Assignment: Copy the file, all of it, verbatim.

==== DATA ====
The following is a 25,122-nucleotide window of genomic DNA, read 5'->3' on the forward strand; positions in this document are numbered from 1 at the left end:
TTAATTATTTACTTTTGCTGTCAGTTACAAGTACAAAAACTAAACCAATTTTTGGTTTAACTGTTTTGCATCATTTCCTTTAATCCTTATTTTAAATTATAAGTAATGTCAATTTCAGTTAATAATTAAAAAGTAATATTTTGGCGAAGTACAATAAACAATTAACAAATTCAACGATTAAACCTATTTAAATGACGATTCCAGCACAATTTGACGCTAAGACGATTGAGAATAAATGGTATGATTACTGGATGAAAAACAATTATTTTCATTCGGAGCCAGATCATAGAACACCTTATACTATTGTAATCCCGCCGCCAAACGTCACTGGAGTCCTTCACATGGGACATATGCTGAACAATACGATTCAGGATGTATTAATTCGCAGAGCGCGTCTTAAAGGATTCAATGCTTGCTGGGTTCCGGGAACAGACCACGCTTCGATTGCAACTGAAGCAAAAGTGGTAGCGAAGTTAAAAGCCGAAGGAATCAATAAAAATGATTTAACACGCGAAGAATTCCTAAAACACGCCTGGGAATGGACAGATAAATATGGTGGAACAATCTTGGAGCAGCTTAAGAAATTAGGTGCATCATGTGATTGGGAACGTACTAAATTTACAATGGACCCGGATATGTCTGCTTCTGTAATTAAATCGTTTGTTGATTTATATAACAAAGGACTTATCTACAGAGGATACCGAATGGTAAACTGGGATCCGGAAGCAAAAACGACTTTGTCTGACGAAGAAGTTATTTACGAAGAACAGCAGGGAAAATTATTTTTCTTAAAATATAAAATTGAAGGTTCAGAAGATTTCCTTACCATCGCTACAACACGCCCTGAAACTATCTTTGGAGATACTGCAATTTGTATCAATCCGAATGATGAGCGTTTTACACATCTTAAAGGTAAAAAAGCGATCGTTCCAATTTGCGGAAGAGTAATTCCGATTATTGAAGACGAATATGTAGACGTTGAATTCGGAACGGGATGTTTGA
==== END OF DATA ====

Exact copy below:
The following is a 25,122-nucleotide window of genomic DNA, read 5'->3' on the forward strand; positions in this document are numbered from 1 at the left end:
TTAATTATTTACTTTTGCTGTCAGTTACAAGTACAAAAACTAAACCAATTTTTGGTTTAACTGTTTTGCATCATTTCCTTTAATCCTTATTTTAAATTATAAGTAATGTCAATTTCAGTTAATAATTAAAAAGTAATATTTTGGCGAAGTACAATAAACAATTAACAAATTCAACGATTAAACCTATTTAAATGACGATTCCAGCACAATTTGACGCTAAGACGATTGAGAATAAATGGTATGATTACTGGATGAAAAACAATTATTTTCATTCGGAGCCAGATCATAGAACACCTTATACTATTGTAATCCCGCCGCCAAACGTCACTGGAGTCCTTCACATGGGACATATGCTGAACAATACGATTCAGGATGTATTAATTCGCAGAGCGCGTCTTAAAGGATTCAATGCTTGCTGGGTTCCGGGAACAGACCACGCTTCGATTGCAACTGAAGCAAAAGTGGTAGCGAAGTTAAAAGCCGAAGGAATCAATAAAAATGATTTAACACGCGAAGAATTCCTAAAACACGCCTGGGAATGGACAGATAAATATGGTGGAACAATCTTGGAGCAGCTTAAGAAATTAGGTGCATCATGTGATTGGGAACGTACTAAATTTACAATGGACCCGGATATGTCTGCTTCTGTAATTAAATCGTTTGTTGATTTATATAACAAAGGACTTATCTACAGAGGATACCGAATGGTAAACTGGGATCCGGAAGCAAAAACGACTTTGTCTGACGAAGAAGTTATTTACGAAGAACAGCAGGGAAAATTATTTTTCTTAAAATATAAAATTGAAGGTTCAGAAGATTTCCTTACCATCGCTACAACACGCCCTGAAACTATCTTTGGAGATACTGCAATTTGTATCAATCCGAATGATGAGCGTTTTACACATCTTAAAGGTAAAAAAGCGATCGTTCCAATTTGCGGAAGAGTAATTCCGATTATTGAAGACGAATATGTAGACGTTGAATTCGGAACGGGATGTTTGA